The Prince Edward Island facility is designated by the World Organization for Animal Health, known as the OIE, as one of only two international reference laboratories focusing on infectious salmon anaemia.
The lab and the efforts of researcher Fred Kibenge received national attention after his work on samples from B.C. sockeye salmon, work that was later challenged by the federal government.
Kibenge's research showed the presence of the virus that can be devastating to farm fish and has never been detected in British Columbian waters before.
Guy Gravelle, a spokesman for the Canadian Food Inspection Agency, said in an email Friday that an OIE member country had become concerned because the facility's work on samples from that country were not consistent with findings from other researchers.
He wouldn't name the country.
Don Reynolds, dean of the veterinary college, said the OIE then audited the lab this past August.
"We have that report," he said. "And there is a recommendation that says that until certain things are straightened out, so to speak, the OIE designation will be suspended and put into abeyance."
Reynolds didn't elaborate on what needs to be "straightened out," but added the recommendation must go to the OIE director who'll make a decision on the lab's designation.
"We're waiting here. We don't know when that will happen."
Reynolds said the college doesn't believe the recommendation has anything to do with Kibenge's testimony at the Cohen Commission, the federal inquiry examining the decline of Fraser River sockeye returns, or his work on the virus in British Columbia.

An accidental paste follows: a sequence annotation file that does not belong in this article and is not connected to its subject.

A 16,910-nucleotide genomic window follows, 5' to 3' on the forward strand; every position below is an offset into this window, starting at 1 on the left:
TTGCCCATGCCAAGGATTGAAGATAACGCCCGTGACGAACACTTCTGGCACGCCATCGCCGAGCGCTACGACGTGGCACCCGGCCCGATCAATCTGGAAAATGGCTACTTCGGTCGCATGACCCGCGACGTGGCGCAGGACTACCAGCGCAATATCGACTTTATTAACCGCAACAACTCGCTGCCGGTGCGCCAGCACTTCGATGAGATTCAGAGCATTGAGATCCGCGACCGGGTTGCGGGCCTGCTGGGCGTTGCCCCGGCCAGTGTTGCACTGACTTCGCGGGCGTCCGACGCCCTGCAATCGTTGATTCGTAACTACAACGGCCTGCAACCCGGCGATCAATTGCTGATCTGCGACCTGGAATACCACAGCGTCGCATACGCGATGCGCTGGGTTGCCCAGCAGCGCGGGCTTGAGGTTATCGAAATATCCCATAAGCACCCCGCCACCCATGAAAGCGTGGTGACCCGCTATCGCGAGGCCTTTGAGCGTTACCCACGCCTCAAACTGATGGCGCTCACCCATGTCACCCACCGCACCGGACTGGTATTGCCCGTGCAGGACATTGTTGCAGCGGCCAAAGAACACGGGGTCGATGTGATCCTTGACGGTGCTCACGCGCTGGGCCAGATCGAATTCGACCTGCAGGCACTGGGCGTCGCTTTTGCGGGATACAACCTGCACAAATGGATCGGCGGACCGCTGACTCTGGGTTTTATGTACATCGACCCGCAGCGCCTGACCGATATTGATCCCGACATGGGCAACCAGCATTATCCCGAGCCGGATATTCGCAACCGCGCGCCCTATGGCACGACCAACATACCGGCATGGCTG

"We don't feel that way," he said. "We feel it's the result of the OIE audit."
At least one environmental organization, the Friends of the Earth Canada, is calling for an independent investigation of the food-inspection agency, saying the agency is trying to "silence" Kibenge, even though, as Reynolds said, the OIE, not the agency, made the recommendation to suspend the designation.
"This can only be a witch hunt against someone who doesn't agree with the government line and is suffering from the government's bullying," Beatrice Olivastri, a spokeswoman for the group, said in a statement to media.
The group argues decertification would reduce the ability of Canadians to know about the disease in salmon and could have an international impact because people in other countries send samples to Kibenge's lab.
The complaint that sparked the OIE audit was not the first time scientists have called Kibenge's work into question.
After Kibenge's lab found ISA in two of 48 sockeye salmon smolts last year, the Department of Fisheries and Oceans conducted its own tests, which concluded ISA was not present in British Columbia. Those results were verified by an independent lab in Norway.
In November 2011, Paul Kitching, B.C.'s chief veterinary officer, told reporters that anyone who said the virus was present in the province, based on results from the PEI lab, was misrepresenting the science.
The sample size, he added, was just too small.
"I can also say that as editor-in-chief of an international veterinary journal, this would be considered poor science and not likely publishable," Kitching said at the time.
Kibenge told the Cohen Commission in December 2011 that after he released his findings on ISA in B.C., the CFIA audited his lab, a procedure that took place months before the OIE audit.
He told the inquiry that officials were attacking his reputation and trying to discredit his work during the CFIA audit.
"Based on the questioning I got, I sensed that the interest here was to confirm my result was the result of contamination," he said.
"The second point was that probably I was doing shoddy science."
The OIE is an intergovernmental organization dedicated to improving animal health worldwide. It traces its roots back to 1924 and includes 178 member countries.